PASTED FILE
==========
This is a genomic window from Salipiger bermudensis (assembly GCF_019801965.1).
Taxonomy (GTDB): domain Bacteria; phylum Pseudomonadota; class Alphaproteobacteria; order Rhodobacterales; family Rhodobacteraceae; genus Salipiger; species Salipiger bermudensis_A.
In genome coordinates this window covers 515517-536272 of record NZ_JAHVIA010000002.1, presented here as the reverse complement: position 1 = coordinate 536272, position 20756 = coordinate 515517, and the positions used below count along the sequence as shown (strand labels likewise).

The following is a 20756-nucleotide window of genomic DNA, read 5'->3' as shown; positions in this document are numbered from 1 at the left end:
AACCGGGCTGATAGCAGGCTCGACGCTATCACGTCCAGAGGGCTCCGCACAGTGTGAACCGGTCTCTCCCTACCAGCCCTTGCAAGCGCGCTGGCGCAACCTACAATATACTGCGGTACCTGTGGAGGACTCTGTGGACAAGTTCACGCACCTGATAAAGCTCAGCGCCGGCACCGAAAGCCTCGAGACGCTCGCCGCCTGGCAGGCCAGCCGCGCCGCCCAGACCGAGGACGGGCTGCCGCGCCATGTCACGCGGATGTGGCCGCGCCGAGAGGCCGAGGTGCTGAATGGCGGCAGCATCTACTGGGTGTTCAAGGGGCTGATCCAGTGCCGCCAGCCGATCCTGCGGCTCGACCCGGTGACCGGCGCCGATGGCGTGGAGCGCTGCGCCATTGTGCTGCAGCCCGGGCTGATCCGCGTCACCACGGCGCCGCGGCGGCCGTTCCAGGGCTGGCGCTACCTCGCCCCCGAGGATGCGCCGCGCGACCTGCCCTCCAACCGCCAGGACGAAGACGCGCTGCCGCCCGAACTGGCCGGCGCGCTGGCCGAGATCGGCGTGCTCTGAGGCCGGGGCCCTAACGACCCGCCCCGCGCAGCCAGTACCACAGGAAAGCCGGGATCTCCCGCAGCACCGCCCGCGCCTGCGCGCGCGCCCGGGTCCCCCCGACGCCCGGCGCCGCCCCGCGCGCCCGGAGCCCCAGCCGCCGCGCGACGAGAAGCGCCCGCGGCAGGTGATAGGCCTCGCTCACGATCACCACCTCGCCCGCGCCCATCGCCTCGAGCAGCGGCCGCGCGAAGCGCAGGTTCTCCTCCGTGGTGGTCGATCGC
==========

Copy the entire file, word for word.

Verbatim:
This is a genomic window from Salipiger bermudensis (assembly GCF_019801965.1).
Taxonomy (GTDB): domain Bacteria; phylum Pseudomonadota; class Alphaproteobacteria; order Rhodobacterales; family Rhodobacteraceae; genus Salipiger; species Salipiger bermudensis_A.
In genome coordinates this window covers 515517-536272 of record NZ_JAHVIA010000002.1, presented here as the reverse complement: position 1 = coordinate 536272, position 20756 = coordinate 515517, and the positions used below count along the sequence as shown (strand labels likewise).

The following is a 20756-nucleotide window of genomic DNA, read 5'->3' as shown; positions in this document are numbered from 1 at the left end:
AACCGGGCTGATAGCAGGCTCGACGCTATCACGTCCAGAGGGCTCCGCACAGTGTGAACCGGTCTCTCCCTACCAGCCCTTGCAAGCGCGCTGGCGCAACCTACAATATACTGCGGTACCTGTGGAGGACTCTGTGGACAAGTTCACGCACCTGATAAAGCTCAGCGCCGGCACCGAAAGCCTCGAGACGCTCGCCGCCTGGCAGGCCAGCCGCGCCGCCCAGACCGAGGACGGGCTGCCGCGCCATGTCACGCGGATGTGGCCGCGCCGAGAGGCCGAGGTGCTGAATGGCGGCAGCATCTACTGGGTGTTCAAGGGGCTGATCCAGTGCCGCCAGCCGATCCTGCGGCTCGACCCGGTGACCGGCGCCGATGGCGTGGAGCGCTGCGCCATTGTGCTGCAGCCCGGGCTGATCCGCGTCACCACGGCGCCGCGGCGGCCGTTCCAGGGCTGGCGCTACCTCGCCCCCGAGGATGCGCCGCGCGACCTGCCCTCCAACCGCCAGGACGAAGACGCGCTGCCGCCCGAACTGGCCGGCGCGCTGGCCGAGATCGGCGTGCTCTGAGGCCGGGGCCCTAACGACCCGCCCCGCGCAGCCAGTACCACAGGAAAGCCGGGATCTCCCGCAGCACCGCCCGCGCCTGCGCGCGCGCCCGGGTCCCCCCGACGCCCGGCGCCGCCCCGCGCGCCCGGAGCCCCAGCCGCCGCGCGACGAGAAGCGCCCGCGGCAGGTGATAGGCCTCGCTCACGATCACCACCTCGCCCGCGCCCATCGCCTCGAGCAGCGGCCGCGCGAAGCGCAGGTTCTCCTCCGTGGTGGTCGATCGC